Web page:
Péter Hanák on Nyugat

In approaching the ideas, the intellectual content, of these years it becomes evident that the subjects of concern to Symbolism and the Sezession in Europe years earlier were dealt with in Hungary only in the decade preceding the war. Clearly the main theme here also was loneliness, chilling solitude, the severing of the communal transmission lines between communication and understanding—and along with that and from the same roots, the desire to escape, either into the self, the soul, the tower, or the Garden if you will, the harmony of the Garden before the Fall, and the adoration of beauty. Solitude, a lack of understanding, anxiety, the wish to escape—these might be seen as a legacy of Romanticism or a bohemian eccentricity, if only in the meantime there had not evolved a stratum from the urban intellectuals that, having lost its footing and become marginal, sustained this type of thinking. Creative solitude was making its way into the depths of the soul: Mihály Babits, Endre Ady, Dezső Kosztolányi, Frigyes Karinthy—all arrived at psychoanalysis, the recognition and acceptance of ambivalence as the modern form of existence. Resolve was sought in art, there was reverence for beauty. Out of this grew the Nyugat generation’s euphoria about language, their belief in the magic of the word; and this gave rise to the thesis of György Lukács and his circle that artwork is the primary reflection of reality. Now it became a constituent of literary taste to express amorous desires outright, whether that meant confessing to masochistic and autoerotic narcissism or the portrayal of sensuality in the nude.

With the decades-long delay of these subjects, their counterpoint came almost automatically. Ugliness, sin perishing, and death were expressed and made aesthetic. To Ady, Babits, and especially Kosztolányi, Gyula Juhász, and Árpád Tóth the prime mover of existence was a fear of death coupled with a desire for it.

Literature and art suddenly became colorful and polyphonic. In Babits’s words,

the old idea shall wear a thousand coats,
and the old form shall reappear
as the suit of the new idea.

Such was the renaissance of the capital and in part of the country at the beginning of the twentieth century.

Where there is such a polyphony of thought and form, there must be people with quite different views and from different subcultures, as was the case with this young generation. Temperament, tradition, and taste drew a chasm between, for example, Endre Ady and the young Mihály Babits and Dezső Kosztolányi, as they did between Zsigmond Móricz and Frigyes Karinthy and Milán Füst. Or taking the broader circle, it seems strange in retrospect how Oszkár Jászi and György Lukács could have been of one mind if only for a fleeting moment in history, or both of them with Dezső Szábó. How was the Nyugat able to embrace a man like Endre Ady, a scion of the arrogant gentry yet an heir of rebellious plebians, echoing such poets as Mihály Csokonai Vitéz, Sándor Petőfi, and János Vajda, to whom poetry was but a fancy lackey; and a man like Babits, who deferred to János Arany and continued that poet’s deliberate art, “objective poetry” with an aristocratic spirit, an erudite mastery of the humanities; and Kosztolányi, the clever artist of language, the generation’s most characteristically European and most subjective, narcissistically egocentric poet? And what was it that attracted to the capital’s intellectual elite the loners from Debrecen, Szeged, distant Fogaras, or faraway Székelyudvarhely? What was it that attracted, and what repelled them? Perhaps the promise of Europe and modernity; and then the spiritual emptiness of their environment that became animated only when it came to uttering curses.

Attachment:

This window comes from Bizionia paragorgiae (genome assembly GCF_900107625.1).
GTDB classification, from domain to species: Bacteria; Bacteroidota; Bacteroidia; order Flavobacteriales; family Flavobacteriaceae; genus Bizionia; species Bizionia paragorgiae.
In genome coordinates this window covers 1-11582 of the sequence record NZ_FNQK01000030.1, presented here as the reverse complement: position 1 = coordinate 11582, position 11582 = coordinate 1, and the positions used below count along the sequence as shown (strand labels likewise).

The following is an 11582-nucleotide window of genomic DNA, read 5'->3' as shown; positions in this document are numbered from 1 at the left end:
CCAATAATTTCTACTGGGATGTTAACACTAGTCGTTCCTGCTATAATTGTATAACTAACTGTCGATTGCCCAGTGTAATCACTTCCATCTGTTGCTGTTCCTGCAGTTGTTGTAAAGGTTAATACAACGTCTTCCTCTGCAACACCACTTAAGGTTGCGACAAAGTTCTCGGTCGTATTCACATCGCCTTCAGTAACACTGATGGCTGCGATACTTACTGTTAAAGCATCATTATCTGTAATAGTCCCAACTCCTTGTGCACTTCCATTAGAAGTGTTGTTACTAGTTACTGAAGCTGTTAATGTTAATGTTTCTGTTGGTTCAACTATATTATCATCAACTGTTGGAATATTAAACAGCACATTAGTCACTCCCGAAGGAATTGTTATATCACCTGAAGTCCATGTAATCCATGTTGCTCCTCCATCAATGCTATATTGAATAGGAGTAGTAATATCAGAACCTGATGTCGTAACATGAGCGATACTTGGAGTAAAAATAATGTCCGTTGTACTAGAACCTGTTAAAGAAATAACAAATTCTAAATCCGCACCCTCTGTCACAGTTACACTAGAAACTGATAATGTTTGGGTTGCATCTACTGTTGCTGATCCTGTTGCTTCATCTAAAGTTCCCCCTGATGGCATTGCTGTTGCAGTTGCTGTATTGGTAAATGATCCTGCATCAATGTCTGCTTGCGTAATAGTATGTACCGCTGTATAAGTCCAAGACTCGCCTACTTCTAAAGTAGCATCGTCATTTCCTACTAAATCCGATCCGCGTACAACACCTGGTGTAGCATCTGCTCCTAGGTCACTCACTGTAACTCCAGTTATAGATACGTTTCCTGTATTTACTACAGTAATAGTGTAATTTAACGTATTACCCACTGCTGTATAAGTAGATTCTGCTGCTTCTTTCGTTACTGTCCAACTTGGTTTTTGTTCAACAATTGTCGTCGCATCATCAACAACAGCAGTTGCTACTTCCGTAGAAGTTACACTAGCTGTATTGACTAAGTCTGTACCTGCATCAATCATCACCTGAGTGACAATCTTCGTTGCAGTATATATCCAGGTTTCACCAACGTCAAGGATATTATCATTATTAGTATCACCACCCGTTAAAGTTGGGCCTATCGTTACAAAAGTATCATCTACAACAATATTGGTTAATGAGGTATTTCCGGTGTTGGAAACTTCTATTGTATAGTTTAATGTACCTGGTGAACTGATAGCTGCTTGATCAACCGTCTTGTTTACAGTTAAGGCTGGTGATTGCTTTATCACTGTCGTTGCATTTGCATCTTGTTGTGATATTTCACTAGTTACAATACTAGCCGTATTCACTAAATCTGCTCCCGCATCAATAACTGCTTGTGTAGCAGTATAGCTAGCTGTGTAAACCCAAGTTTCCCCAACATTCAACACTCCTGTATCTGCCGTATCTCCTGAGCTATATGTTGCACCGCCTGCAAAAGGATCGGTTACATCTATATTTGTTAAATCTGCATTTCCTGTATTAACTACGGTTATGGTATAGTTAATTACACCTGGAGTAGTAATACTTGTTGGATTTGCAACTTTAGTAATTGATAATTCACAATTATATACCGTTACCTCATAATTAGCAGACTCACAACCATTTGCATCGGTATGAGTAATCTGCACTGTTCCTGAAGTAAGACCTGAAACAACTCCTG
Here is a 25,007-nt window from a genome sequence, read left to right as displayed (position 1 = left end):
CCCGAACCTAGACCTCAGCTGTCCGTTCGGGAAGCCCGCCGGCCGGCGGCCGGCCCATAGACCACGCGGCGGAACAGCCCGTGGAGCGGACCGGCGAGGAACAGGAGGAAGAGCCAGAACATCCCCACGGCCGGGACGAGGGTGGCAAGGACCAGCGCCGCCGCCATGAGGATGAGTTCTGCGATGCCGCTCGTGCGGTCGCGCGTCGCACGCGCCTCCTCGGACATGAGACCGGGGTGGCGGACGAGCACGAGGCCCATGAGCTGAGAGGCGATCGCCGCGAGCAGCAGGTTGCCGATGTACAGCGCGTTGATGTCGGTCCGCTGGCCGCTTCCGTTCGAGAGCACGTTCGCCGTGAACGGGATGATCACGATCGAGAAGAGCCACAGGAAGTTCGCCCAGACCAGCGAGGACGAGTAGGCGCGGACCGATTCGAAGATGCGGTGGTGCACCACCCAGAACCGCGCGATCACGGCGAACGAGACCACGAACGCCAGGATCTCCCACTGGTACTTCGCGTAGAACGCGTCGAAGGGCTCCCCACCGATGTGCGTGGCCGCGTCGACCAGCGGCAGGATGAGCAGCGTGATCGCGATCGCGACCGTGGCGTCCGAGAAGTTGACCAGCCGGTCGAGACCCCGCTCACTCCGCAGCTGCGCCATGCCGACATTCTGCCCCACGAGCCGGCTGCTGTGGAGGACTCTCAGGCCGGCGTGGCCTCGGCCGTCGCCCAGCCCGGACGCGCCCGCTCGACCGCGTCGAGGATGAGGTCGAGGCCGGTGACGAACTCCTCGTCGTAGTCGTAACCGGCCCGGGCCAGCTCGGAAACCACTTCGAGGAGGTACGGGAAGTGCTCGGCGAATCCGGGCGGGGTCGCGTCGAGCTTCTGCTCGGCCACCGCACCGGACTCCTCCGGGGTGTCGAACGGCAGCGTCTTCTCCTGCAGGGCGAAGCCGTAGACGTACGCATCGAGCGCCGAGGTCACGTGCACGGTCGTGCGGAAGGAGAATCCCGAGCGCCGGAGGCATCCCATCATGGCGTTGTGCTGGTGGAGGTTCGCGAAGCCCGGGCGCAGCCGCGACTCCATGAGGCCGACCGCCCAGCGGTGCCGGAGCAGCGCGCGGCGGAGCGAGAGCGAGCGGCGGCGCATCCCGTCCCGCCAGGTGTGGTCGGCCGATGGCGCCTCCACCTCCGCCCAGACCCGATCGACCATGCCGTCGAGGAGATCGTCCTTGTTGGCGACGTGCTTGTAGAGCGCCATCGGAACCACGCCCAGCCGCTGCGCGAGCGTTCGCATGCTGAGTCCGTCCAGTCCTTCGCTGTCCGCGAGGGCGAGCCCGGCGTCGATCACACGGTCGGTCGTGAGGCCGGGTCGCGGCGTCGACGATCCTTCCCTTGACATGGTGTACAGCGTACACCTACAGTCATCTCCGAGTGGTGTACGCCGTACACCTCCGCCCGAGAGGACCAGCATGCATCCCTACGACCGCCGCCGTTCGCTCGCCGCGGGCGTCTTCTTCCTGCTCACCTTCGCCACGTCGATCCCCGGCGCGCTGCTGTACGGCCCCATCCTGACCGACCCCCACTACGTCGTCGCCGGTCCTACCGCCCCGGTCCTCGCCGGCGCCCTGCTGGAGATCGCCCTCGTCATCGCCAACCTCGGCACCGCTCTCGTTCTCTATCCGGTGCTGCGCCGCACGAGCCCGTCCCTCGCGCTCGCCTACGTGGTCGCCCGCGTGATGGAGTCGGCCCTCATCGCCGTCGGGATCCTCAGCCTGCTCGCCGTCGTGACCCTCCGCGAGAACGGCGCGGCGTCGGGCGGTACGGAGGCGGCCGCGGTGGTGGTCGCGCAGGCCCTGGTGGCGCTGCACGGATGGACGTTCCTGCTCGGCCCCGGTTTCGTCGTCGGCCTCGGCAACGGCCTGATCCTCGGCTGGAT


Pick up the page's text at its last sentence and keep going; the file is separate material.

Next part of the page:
SOURCE: Hanák, Péter. “The Garden and the Workshop: Reflections on Fin-de-Sičcle Culture in Vienna and Budapest” (1986), translated by Christina Rozsnyai, in The Garden and the Workshop: Essays on the Cultural History of Vienna and Budapest (Princeton: Princeton University Press, 1998), pp. 81-83. Footnotes excised from this excerpt.

Frigyes & Ferenc Karinthy in English

Frigyes (Frederiko) Karinthy (1887-1938) en Esperanto

Georg Lukács’ The Destruction of Reason: Selected Bibliography

Futurology, Science Fiction, Utopia, and Alienation
in the Work of Imre Madách, György Lukács, and Other Hungarian Writers:
Select Bibliography

Hungara Antologio (1933) redaktis: Kálmán Kalocsay;
kunlaboris Julio Baghy, Károly Bodó, László Halka, Ferenc Szilágyi, Ludwig Totsche

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